The Raising of Lazarus

Adapted from the original notebook fragment written by Rainer Maria Rilke in Spain in 1913.

Evidently, this was needed. Because people need
to be screamed at with proof.
But he knew his friends. Before they were
he knew them. And they knew
that he would never leave them
there, desolate. So he let his exhausted eyes close
at first glimpse of the village fringed with tall fig
trees — 
immediately he found himself in their midst:
here was Martha, sister of the dead
boy. He knew
she would not stray,
as he knew which would;
he knew that he would always find her
at his right hand,
and beside her
her sister Mary, the one
a whole world of whores
still stood in a vast circle pointing at. Yes,
all were gathered around him. And once again
he began to explain
to bewildered upturned faces
where it was he had to go, and why.
He called them “my friends.” The Logos, God’s
creating word, — the same voice that said
Let there be light.
Yet
when he opened his eyes,
he found himself standing apart.
Even the two
slowly backing away, as though
from concern for their good name.
Then he began to hear voices;
whispering
quite distinctly,
or thinking:
Lord,
if you had been here
our friend might not have died.
(At that, he slowly reached out
as though to touch a face,
and soundlessly started to cry.)
He asked them the way to the grave.
And he followed behind them,
preparing
to do what is not done
to that green silent place
where life and death are one.
By then other Brueghelian grotesques
had gathered, toothlessly sneering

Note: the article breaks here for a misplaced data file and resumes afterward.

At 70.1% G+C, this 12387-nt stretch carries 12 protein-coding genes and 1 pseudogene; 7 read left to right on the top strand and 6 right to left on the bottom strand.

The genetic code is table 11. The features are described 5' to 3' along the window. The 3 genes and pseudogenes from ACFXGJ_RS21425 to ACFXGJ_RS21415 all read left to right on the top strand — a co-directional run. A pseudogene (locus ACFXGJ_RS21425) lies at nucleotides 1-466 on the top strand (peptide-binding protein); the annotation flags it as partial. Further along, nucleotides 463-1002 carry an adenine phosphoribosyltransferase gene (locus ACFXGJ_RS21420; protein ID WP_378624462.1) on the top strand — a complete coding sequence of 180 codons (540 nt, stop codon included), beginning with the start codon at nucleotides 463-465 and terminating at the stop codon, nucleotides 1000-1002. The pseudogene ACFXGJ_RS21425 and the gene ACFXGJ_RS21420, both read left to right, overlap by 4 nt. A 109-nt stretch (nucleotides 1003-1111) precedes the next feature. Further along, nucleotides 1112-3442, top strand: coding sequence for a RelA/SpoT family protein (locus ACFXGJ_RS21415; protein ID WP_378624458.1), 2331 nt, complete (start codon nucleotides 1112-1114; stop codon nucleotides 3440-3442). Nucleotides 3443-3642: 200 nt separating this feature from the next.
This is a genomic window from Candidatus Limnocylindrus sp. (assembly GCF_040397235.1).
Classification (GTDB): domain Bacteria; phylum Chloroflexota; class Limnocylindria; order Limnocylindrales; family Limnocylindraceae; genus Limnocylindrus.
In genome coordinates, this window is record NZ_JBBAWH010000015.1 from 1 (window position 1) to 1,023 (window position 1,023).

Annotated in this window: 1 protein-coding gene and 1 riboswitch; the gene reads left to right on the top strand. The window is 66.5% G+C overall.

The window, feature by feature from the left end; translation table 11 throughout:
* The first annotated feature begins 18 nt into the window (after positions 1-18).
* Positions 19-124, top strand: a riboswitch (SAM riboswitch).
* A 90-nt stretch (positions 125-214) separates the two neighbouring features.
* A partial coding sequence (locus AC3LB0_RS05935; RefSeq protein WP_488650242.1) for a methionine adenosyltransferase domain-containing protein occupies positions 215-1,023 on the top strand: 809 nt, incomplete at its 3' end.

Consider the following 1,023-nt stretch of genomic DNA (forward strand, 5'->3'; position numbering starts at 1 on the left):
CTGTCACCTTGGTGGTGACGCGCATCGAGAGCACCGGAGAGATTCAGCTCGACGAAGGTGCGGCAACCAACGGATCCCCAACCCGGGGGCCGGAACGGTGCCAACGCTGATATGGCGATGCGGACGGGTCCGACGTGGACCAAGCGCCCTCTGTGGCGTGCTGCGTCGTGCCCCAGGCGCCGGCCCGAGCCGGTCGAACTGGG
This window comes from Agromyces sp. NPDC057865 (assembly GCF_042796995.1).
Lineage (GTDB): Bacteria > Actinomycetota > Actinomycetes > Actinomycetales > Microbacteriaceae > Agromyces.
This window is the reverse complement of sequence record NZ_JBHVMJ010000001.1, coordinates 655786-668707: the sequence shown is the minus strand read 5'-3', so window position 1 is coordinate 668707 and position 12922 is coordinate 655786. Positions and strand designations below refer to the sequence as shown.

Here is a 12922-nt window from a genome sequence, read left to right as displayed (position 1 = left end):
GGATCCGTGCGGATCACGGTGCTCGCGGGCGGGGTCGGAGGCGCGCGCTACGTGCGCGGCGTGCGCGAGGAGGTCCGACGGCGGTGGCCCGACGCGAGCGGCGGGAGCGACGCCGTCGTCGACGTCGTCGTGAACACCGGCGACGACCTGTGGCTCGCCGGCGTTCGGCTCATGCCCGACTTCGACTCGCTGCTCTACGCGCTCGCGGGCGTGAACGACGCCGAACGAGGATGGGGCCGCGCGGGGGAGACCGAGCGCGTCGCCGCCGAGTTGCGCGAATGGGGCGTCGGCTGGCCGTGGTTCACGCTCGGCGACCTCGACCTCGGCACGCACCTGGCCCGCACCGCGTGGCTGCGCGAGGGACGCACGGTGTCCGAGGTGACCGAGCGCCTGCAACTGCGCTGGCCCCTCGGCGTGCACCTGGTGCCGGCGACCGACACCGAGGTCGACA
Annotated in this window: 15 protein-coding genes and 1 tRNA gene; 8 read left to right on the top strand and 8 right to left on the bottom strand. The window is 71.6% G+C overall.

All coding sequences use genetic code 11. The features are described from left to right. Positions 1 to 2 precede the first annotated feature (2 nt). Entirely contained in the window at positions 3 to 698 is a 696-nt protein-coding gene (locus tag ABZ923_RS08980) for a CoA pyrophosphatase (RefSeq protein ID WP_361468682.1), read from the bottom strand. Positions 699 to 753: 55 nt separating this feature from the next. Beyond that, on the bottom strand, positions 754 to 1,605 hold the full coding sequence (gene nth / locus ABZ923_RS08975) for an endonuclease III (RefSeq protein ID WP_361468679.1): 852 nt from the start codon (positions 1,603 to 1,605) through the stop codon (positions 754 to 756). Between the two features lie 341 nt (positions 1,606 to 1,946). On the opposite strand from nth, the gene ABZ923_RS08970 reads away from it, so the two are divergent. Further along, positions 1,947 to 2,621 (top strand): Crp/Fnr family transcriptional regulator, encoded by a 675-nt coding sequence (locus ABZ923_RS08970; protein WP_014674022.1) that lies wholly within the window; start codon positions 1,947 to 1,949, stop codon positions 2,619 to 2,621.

across at each other and stalled
at some porpoise or pig stage
of ontogenetical horrorshow, keeping
their own furtive shadowy distances
and struggling to keep up
like packs of limping dogs;
merely to walk down this road
in broad daylight
had begun to feel illegal,
unreal, rehearsal,
test — but for what!
And the filth of desecration
sifting down over him, as a feverish outrage
rose up, contempt
at the glib ease
with which words like “living”
and “being dead”
rolled off their tongues;
and loathing flooded his body
when he hoarsely cried,
“Move the stone!”
“By now the body must stink,”
some helpfully suggested. But it was true
that the body had lain in its grave four days.
He heard the voice as if from far away,
beginning to fill with that gesture
which rose through him: no hand that heavy
had ever reached this height, shining
an instant in air. Then
all at once clenching
and cramped — the fingers
shrunk crookedly
into themselves,
and irreparably fixed there,
like a hand with scars of ghastly
slashing lacerations
and the usual deep sawing
across the wrist’s fret,
through all major nerves,
the frail hair-like nerves — 
so his hand
at the thought
all the dead might return
from that tomb
where the enormous cocoon
of the corpse was beginning to stir.
Yet nobody stood there — 
only the one young man,
pale as though bled,
stooping at the entrance
and squinting at the light,
picking at his face, loose
strips of rotting shroud.
All that he could think of
was a dark place to lie down,
and hide that wasted body.
And tears rolled up his cheek
and back into his eyes,
and then his eyes began
rolling back into his head ...    
Peter looked across at Jesus
with an expression that seemed to say
You did it, or What have you done?
And everyone saw
how their vague and inaccurate
life made room for his once more.

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